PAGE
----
Posts tagged with "Fox Business Network"

‘Last Week Tonight’ host John Oliver shows his wacky art collection at San Francisco’s Cartoon Art Museum

January 7, 2022

John Oliver has a thing for weird art. Over the past year, the comedian/news commentator and host of “Last Week Tonight” has acquired what he describes as a “small but high-quality collection of modern masterpieces,” reports SFGate.

Among them: A portrait of fellow talk show host Wendy Williams poised to take a bite of a lamb chop. A bizarre still life of several striped ties wrapped up on top of a briefcase, courtesy of Judy Kudlow, the wife of Fox Business Network host and former economic adviser to former President Donald Trump, Larry Kudlow. And “Stay Up Late,” created by Pennsylvania artist Brian Swords, which portrays two rodents embraced in a compromising position that Oliver has proudly lauded as “high-quality rat erotica.”

It’s all on garish display in “The Last Week Tonight Masterpiece Gallery,” a monthlong exhibition that has toured four other museums across the country and will make its final stop in San Francisco at the Cartoon Art Museum on Beach Street.

Selected by Oliver’s team from thousands of galleries and museums that had applied, the Cartoon Art Museum was the only venue on the West Coast to receive the honor of showcasing the eccentric assortment of art.

“Just like Linus trying to get the Great Pumpkin to visit his pumpkin patch, I like to think I won them over with sincerity,” said curator Andrew Farago.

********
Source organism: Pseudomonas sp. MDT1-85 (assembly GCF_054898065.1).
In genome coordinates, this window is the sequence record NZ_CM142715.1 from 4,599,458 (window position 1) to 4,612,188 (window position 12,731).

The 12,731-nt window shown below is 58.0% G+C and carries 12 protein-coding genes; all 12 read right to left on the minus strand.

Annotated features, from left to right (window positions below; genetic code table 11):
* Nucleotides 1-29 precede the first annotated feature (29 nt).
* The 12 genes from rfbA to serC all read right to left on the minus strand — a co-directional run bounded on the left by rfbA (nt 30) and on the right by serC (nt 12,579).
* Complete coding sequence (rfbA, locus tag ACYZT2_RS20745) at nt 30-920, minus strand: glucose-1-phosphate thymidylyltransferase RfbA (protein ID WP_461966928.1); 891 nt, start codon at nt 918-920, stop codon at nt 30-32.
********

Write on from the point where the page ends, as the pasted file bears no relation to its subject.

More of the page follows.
Oliver announced the open application process on his show in late October—encouraging museums to apply for the opportunity to receive $10,000 to facilitate the collection in addition to a matched donation to their nonprofit organization of choice.

It almost didn’t happen, according to Farago, who explained he’s a big fan of the late night show, but somehow missed Oliver’s announcement that he wanted to share his art collection with the masses. It was a friend of Farago’s who sent him a note and suggested that he apply.

With nothing to lose, Farago decided to go for it.

“I wrote a brief email to ‘Last Week Tonight,’ talking up the Cartoon Art Museum and its history, letting them know how the pandemic had impacted us—and I told them that we’d be the perfect venue for John’s collection,” said Farago.

A few months later, Farago received a call from Nicole Franza, a producer on the show. The Cartoon Art Museum was in the running, she said.

After some back-and-forth regarding logistics and scheduling, Farago learned they had made the cut.

“I don’t remember what we did to celebrate,” he said. “Probably a high-five, then back to work on whatever grants and exhibitions were coming up next. That’s life in the nonprofit sector.”

The Cartoon Art Museum has been around since 1984 and is one of the only galleries of its kind in the United States. But is this collection truly among the weirdest art it has displayed over the years?

“Maybe,” said Farago. “Our focus has always been on cartooning and illustration, so it’s rare that we venture into subjects like Wendy Williams eating a lamb chop. That’s more the kind of thing that you’d expect to find in fine arts museums and galleries than our institution, but all bets are off during the pandemic.”

He said the museum chose the San Francisco-Marin Food Bank as the recipient of the matched donation, adding that he was “thrilled” by the producers’ efforts to reach out during a challenging time and foster a “really special event.”

But he’s also pleased by another small accolade stemming from the exhibition.